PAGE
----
Friday, 23 November 2012

Sudden Prose Reprints: "Seeing Oaks" by Frances Presley

Seeing Oaks


Her love of her mother. Her mother’s gift of language.  We were looking at dead or almost dead trees today, trying to decide where we could plant trees for my mother and what kind.   Mr Carslake offered two yews, but I don’t really fancy yews.  They were always in church yards.  There’s a very practical reason for that ....  to keep the cows away for their own protection.   And it was a very useful wood.   Not that they are really poisonous.  I remember Hanley, was that his name in Ruskington?    Hanwell     Yes, he ate a few berries just to show that they weren’t.  Because there were yews at the bottom of the school garden.....  Or walnut trees, he said we could have walnuts.  I’ve got nothing against walnuts, I suppose they’re native.  But I was thinking more of oaks, or maybe ash.  Don’t you think, oaks?  He examined  the branches of a great tree in a clearing that looked almost dead, snapping off some twigs.    They could clear this away.


pine needles
wish bones
these two must be separated
not in the same house
skin flurries
wind or the furies
sleep creases

he said that the two oaks will grow
and if they die
they will be replaced

and I imagine my mother
watching them
my eyes her eyes
these gaps of sunlight
between the shifting oak leaves
and that is true of any oak tree

"Seeing Oaks" comes from Somerset Letters, originally published as a book by Oasis Books in 2002, with selections, including this one, later included in Paravane: New and Selected Poems 1996-2003 (Salt, 2004). Presley's last two books were published by Shearsman; to learn more about her and her work and read selections, please see her Shearsman author page here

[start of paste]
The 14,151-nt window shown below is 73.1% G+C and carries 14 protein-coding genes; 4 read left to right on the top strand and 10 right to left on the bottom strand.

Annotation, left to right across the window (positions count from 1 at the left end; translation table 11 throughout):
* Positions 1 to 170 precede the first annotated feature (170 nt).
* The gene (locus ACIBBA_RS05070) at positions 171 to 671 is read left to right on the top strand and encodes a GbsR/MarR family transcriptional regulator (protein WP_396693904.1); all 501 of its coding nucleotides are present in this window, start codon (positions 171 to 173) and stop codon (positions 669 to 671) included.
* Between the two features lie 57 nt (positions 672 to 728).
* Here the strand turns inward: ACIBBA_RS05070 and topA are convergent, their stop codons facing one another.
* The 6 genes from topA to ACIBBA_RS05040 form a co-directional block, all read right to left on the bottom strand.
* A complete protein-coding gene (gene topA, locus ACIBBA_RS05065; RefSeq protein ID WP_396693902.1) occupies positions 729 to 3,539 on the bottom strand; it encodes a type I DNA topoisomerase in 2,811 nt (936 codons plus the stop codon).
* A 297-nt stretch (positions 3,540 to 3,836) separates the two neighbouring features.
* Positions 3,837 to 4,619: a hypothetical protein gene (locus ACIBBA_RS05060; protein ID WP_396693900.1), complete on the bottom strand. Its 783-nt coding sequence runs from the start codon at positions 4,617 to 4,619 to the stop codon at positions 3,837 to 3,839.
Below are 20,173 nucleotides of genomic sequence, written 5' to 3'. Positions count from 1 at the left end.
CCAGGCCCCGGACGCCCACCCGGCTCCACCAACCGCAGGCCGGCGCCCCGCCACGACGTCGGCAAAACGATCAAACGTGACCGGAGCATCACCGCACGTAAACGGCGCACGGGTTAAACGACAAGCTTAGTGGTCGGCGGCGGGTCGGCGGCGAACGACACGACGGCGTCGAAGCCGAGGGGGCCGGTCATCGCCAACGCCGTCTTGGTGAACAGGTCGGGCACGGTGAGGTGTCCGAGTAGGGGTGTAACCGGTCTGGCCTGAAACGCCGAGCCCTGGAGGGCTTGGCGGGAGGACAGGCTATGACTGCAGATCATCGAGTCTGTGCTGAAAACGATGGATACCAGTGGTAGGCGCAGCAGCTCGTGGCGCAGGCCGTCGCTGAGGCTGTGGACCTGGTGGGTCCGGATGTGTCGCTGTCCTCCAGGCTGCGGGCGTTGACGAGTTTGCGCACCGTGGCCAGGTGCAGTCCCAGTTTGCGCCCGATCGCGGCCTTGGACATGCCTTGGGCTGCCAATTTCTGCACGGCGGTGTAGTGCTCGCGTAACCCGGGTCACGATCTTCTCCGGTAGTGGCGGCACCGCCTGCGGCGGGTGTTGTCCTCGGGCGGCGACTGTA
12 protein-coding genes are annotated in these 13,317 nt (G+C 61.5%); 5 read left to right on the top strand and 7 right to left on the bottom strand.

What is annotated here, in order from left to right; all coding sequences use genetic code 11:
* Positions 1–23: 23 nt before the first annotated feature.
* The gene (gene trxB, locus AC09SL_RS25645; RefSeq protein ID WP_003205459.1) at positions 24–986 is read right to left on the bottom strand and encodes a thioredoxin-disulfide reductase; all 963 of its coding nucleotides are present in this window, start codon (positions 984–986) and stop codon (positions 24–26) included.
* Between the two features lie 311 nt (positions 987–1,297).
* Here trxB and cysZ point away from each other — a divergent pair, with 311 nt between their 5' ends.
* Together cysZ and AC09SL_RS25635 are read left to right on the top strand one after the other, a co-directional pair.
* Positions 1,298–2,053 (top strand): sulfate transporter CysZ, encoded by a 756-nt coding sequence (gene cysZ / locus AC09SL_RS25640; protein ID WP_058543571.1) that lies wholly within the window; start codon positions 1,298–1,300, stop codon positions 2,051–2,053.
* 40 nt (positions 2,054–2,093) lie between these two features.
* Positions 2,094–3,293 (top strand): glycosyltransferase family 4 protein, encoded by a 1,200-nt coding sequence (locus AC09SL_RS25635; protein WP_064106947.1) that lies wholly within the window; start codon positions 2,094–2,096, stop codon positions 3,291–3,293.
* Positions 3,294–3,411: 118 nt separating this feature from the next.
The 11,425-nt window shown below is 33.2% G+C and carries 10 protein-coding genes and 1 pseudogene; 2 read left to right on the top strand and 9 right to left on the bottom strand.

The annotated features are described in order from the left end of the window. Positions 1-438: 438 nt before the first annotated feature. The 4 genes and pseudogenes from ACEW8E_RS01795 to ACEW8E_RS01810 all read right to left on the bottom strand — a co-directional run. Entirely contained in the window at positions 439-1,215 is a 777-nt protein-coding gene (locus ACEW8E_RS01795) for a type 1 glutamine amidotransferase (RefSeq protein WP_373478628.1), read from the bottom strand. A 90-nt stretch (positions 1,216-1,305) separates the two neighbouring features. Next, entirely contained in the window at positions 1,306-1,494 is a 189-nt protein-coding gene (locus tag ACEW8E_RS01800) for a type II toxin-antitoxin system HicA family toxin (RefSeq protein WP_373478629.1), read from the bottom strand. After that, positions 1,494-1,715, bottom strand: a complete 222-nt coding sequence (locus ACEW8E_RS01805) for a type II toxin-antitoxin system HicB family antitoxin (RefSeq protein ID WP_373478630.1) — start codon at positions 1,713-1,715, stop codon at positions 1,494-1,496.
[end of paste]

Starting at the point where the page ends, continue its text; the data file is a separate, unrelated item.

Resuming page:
Rachel Perkins said...

In the first section of Seeing Oaks, it’s the tone that the narrator takes that helps it work as a prose poem: the tone is relaxed and conversational, and the narrator is addressing an unknown person. It’s considerable that this prose poem takes place inside the narrator’s head. All apart from the first two sentences, however, which seem more like an introduction to the prose poem. The vagueness of who it’s addressed to, along with the switch in person (3rd to 1st), helps the piece glue together as an interesting prose poem.

Sophie Lyons said...

Seeing oaks is an interestingly formatted prose poem because of it's two different sections – one of continuous prose and the other with line breaks. The only evidence of the two being connected is the reference to the narrator’s mother, and oak trees. The voices seem entirely different – the first section more analytical and practical, taking a stream of consciousness feel to it regarding the trees, while the second section takes an emotional, more internal tone on reflection of the narrator's mother. This poem clearly demonstrates how close line poetry and prose poetry can become – with the same topic being used for different emotional outcomes.

Katy Wilson said...

‘Seeing Oaks’ is presented in two different formats but makes a successful prose poem as it inhabits a running theme. The first half of the poem can be interpreted as a stream of conscious thought (first person) as it takes on a conversational tone. This can be concluded from the continuity of prose and the self-answering of questions. By contrast, the second half of the poem adopts a more static process of thought. Hence the line breaks and abstract imagery. Overall, the contrasting layout has formed an intriguing prose poem; allowing the reader to ponder two states of mind.